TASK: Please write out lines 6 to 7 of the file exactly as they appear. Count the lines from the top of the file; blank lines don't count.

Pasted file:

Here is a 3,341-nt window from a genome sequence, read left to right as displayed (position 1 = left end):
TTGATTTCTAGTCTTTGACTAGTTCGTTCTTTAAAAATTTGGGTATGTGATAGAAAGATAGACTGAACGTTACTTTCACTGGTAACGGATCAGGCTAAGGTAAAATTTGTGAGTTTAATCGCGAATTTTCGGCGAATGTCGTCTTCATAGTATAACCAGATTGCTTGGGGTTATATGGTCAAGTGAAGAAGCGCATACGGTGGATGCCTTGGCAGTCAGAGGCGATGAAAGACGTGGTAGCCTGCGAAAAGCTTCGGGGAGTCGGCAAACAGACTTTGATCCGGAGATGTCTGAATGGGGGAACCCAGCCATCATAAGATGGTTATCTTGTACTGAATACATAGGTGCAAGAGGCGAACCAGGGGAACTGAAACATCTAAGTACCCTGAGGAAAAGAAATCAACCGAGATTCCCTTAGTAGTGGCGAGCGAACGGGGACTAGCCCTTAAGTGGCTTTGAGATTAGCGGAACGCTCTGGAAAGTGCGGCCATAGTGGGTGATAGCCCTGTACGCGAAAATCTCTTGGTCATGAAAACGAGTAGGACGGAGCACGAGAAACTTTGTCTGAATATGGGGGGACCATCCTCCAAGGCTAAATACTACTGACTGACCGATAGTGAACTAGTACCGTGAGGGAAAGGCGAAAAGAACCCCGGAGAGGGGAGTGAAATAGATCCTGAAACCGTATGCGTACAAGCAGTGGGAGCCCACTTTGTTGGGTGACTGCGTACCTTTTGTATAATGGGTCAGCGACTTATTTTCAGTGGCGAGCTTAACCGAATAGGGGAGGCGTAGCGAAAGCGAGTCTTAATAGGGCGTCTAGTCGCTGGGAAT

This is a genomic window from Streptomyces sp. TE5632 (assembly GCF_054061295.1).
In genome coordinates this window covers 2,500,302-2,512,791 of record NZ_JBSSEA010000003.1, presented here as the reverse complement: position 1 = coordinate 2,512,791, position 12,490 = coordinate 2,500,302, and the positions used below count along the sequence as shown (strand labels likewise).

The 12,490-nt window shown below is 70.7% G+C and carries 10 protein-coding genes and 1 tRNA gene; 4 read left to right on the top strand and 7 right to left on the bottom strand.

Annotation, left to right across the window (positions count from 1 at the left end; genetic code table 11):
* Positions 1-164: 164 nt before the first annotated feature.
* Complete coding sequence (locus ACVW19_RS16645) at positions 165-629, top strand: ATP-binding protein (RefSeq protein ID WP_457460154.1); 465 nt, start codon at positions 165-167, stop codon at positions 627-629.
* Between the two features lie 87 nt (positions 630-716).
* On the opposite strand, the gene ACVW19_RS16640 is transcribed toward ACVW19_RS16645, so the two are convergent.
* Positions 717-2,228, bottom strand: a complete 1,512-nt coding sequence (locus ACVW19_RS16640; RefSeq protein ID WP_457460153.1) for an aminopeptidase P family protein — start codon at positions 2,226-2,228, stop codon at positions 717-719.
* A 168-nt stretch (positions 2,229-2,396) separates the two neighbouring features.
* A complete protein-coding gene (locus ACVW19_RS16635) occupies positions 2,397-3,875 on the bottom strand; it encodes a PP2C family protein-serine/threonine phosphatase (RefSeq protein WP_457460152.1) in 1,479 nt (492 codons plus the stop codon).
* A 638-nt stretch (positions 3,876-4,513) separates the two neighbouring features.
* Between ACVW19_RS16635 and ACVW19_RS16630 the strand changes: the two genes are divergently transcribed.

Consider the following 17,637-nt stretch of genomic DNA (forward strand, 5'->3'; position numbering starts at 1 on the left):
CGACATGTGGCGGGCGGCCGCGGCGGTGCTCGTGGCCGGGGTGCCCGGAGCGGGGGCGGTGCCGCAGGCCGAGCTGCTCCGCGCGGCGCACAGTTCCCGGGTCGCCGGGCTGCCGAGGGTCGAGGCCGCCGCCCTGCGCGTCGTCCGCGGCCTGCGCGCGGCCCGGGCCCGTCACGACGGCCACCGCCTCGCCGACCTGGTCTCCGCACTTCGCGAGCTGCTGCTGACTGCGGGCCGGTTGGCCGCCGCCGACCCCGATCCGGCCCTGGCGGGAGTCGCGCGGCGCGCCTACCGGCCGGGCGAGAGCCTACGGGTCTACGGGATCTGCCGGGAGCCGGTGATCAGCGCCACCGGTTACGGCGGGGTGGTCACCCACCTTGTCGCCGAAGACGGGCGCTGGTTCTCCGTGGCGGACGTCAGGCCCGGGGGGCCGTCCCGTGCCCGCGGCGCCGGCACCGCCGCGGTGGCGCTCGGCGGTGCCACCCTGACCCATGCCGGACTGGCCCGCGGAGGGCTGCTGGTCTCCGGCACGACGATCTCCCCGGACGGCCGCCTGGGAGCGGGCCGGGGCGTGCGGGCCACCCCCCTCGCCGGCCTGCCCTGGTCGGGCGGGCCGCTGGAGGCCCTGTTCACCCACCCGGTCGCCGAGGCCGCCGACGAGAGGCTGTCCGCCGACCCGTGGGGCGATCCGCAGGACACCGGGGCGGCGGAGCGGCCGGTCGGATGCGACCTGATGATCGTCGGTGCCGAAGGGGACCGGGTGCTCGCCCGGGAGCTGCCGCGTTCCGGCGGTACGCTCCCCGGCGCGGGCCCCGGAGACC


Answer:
Annotation, left to right across the window (positions count from 1 at the left end; genetic code table 11):
* Positions 1-164: 164 nt before the first annotated feature.